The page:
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Enforcement alone can't stop surge in child migrants, congressman says

ImmigrationU.S. Immigration and Customs EnforcementU.S. Border Patrol
Texas congressman urges U.S. to help spur Central American economy as thousands of children flee
Border Patrol agents are pained by rise in children illegally crossing the border, Texas congressman says

The surge in Central American children illegally entering the United States in recent weeks can’t be solved through enforcement alone, and it is striking pain in the hearts of Border Patrol agents, says a Democratic congressman.

U.S. Rep. Henry Cuellar, who represents Texas' 28th District, visited with agents and children while touring an immigration detention facility Saturday.

The children had been caught crossing from countries such as Guatemala, El Salvador and Honduras. They spoke of the desire to risk everything to escape economic hardship and threats of violence at home, Cuellar told the Los Angeles Times.

A 14-year-old girl named Wendy feared the gang-related bloodshed near her grandmother’s home in El Salvador, Cuellar said. Hoping to reunite with her mother in Virginia, she left with her 17-year-old sister and 10-month-old nephew.

To stop thousands of children like Wendy from traveling northward, the U.S. must help build up the Central American economy, Cuellar said.

“If we keep playing defense on the 1-yard line — which is the U.S.-Mexico border — you can see what’s happening,” Cuellar said. “Bottom line is that we have got to take it to them and do something to work with Mexico on their Southern border and those countries in Central America.”

From recent conversations with Mexican officials, Cuellar said he learned that they too are alarmed by this year’s doubling of youth migrating out of Central America because many of the voyaging boys are being recruited into Mexican drug cartels.

“It’s apparently enough to get their attention,” he said.

The immigration has been driven by violent conditions in Central America and by a rumor that a new U.S. law allows women with children to secure a “permiso,” or pass, that allows them to stay in the United States indefinitely, authorities say.

An internal Border Patrol study, based on interviews with 230 migrants detained in Texas’ Rio Grande Valley, found that the rumor “is apparently common knowledge in Central America and is spread by word of mouth, and international and local media." 

"A high percentage of the subjects interviewed stated their family members in the U.S. urged them to travel immediately, because the United States government was only issuing immigration ‘permisos’ until the end of June 2014.”

Referring to the Rio Grande Valley area, the report said, “If the collected information is true, RGV Sector will continue to experience increased family units from Central America, at least through June 2014.  Traditionally, undocumented alien traffic decreases during the June-July timeframe; however, this year will be an exception.”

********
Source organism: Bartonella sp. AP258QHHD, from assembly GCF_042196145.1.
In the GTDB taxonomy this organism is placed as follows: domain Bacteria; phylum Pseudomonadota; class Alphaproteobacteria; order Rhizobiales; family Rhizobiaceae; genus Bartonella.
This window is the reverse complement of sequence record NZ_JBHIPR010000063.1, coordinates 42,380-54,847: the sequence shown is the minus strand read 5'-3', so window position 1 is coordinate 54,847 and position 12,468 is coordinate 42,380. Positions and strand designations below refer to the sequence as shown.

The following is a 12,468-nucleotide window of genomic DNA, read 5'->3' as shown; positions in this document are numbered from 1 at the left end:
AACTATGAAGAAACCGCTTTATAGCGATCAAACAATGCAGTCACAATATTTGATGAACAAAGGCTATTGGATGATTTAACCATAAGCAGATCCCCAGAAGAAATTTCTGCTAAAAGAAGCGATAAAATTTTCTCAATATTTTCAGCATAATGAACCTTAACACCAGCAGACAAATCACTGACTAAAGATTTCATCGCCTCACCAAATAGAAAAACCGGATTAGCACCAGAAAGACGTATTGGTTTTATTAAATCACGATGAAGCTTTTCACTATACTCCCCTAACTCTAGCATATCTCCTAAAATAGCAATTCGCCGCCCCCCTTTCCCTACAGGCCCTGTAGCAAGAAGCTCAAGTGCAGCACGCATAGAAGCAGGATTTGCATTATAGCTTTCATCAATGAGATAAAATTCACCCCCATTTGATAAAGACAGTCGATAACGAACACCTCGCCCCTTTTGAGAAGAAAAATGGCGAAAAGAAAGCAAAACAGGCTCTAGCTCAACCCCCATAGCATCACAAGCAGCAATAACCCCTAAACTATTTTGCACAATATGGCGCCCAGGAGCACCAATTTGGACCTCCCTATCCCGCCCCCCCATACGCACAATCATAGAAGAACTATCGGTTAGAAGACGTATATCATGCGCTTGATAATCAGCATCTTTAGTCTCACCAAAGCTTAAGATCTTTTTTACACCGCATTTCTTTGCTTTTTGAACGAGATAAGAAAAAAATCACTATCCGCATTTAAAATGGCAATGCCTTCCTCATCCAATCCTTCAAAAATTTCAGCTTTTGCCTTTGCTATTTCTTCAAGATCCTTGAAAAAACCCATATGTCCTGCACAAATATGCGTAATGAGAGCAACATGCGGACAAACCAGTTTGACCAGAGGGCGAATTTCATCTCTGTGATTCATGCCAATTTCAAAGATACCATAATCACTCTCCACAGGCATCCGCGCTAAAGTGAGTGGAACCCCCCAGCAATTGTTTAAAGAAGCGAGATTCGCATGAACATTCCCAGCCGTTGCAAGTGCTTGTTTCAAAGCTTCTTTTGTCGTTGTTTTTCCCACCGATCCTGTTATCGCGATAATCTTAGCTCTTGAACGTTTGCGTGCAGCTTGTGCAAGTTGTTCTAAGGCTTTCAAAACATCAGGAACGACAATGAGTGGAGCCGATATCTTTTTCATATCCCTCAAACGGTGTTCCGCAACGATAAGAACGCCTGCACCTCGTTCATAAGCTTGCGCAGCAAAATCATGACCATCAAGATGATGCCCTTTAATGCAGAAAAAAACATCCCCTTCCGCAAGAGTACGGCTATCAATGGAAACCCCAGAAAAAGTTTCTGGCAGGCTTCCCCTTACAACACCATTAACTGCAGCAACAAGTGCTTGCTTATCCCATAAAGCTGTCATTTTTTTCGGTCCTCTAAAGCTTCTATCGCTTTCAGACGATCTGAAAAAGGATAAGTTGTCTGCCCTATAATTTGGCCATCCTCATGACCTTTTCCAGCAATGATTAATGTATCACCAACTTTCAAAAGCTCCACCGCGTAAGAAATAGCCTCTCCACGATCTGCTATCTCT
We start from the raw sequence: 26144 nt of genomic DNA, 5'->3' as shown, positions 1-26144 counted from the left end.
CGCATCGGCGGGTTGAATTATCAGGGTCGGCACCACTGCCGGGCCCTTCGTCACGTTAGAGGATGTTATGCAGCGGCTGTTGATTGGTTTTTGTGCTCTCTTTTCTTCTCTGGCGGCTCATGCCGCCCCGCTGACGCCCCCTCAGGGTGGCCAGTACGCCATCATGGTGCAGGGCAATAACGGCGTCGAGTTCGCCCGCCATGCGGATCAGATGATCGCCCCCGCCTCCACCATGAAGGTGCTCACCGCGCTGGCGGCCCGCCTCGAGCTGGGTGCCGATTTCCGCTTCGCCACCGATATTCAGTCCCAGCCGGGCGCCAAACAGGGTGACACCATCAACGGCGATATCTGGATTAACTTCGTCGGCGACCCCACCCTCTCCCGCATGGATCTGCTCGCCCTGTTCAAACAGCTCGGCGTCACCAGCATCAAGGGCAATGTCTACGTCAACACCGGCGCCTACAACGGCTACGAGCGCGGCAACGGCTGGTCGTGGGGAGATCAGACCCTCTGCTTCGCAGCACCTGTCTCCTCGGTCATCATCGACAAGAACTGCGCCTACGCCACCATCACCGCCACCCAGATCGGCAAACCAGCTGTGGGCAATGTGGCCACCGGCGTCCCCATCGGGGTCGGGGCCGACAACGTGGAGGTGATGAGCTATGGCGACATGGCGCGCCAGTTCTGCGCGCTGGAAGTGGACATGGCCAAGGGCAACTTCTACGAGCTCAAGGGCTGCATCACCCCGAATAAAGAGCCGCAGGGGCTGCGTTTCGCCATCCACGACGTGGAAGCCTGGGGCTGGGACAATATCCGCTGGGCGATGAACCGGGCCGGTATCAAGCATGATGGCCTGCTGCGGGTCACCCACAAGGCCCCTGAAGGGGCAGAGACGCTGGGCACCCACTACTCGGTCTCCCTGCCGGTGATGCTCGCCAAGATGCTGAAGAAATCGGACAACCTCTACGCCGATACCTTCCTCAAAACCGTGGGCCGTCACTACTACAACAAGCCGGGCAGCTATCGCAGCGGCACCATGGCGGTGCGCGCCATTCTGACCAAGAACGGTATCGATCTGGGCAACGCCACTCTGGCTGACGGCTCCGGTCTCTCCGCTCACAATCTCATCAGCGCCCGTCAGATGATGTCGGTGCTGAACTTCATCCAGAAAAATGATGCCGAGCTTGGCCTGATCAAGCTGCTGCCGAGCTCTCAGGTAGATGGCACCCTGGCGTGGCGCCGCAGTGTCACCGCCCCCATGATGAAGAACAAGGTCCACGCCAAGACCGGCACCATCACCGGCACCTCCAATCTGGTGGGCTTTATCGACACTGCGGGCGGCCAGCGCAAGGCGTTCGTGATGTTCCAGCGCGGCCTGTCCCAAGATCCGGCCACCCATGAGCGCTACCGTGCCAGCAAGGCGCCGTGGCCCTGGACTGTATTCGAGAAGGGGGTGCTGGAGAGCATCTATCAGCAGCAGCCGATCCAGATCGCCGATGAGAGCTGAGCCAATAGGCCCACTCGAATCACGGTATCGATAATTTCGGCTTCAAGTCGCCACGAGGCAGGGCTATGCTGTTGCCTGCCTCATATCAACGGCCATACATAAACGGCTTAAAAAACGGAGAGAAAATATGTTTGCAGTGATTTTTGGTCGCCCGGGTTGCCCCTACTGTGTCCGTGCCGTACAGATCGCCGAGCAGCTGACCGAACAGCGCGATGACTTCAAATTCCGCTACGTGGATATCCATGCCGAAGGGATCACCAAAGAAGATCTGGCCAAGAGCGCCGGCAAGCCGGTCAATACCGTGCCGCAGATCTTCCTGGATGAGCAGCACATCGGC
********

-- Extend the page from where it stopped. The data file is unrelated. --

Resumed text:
On Saturday, Cuellar became the first member of Congress to tour a temporary housing facility in McAllen, Texas, for more than 1,000 children and some adults. He first spoke with agents, who reiterated that what the Obama administration has described as a humanitarian crisis isn’t a problem you can “enforce yourself out of.”

The agents, many of whom were former military members, told Cuellar that they were pained to see so many children and mothers.

“They said, 'Henry, no matter how strong we are, we are fathers, we are mothers, we have kids,'” Cuellar said after the tour. “'When we leave our kids at home and come to work, and we see this — it’s hard.'”

Last week, five immigrant rights groups sued the Obama administration, alleging that children in custody between the ages of 5 and 17 have faced physical and sexual abuse, overcrowding, freezing temperatures, inadequate water and spoiled food.

The Border Patrol announced that it would look into the allegations, and the Federal Emergency Management Agency is now providing humanitarian support.

The union for Border Patrol agents acknowledged a since-deleted Twitter post on Saturday that said agents were suffering from low morale because of all the new duties they have had to take on with the influx of children. The duties included "babysitting, diaper changing [and] burrito wrapping."

Cuellar said agents were doing “heroic” work given the circumstances.

“We as Congress pay attention to all over the world except our own backyard,” Cuellar said. “I’ve been saying we have to do more with those economies in the south. If not, they are going to keep coming.”

Times staff writer Cindy Carcamo in Tucson contributed to this report.

Chat with me on Twitter @peard33

Copyright © 2014, Los Angeles Times
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ImmigrationU.S. Immigration and Customs EnforcementU.S. Border Patrol
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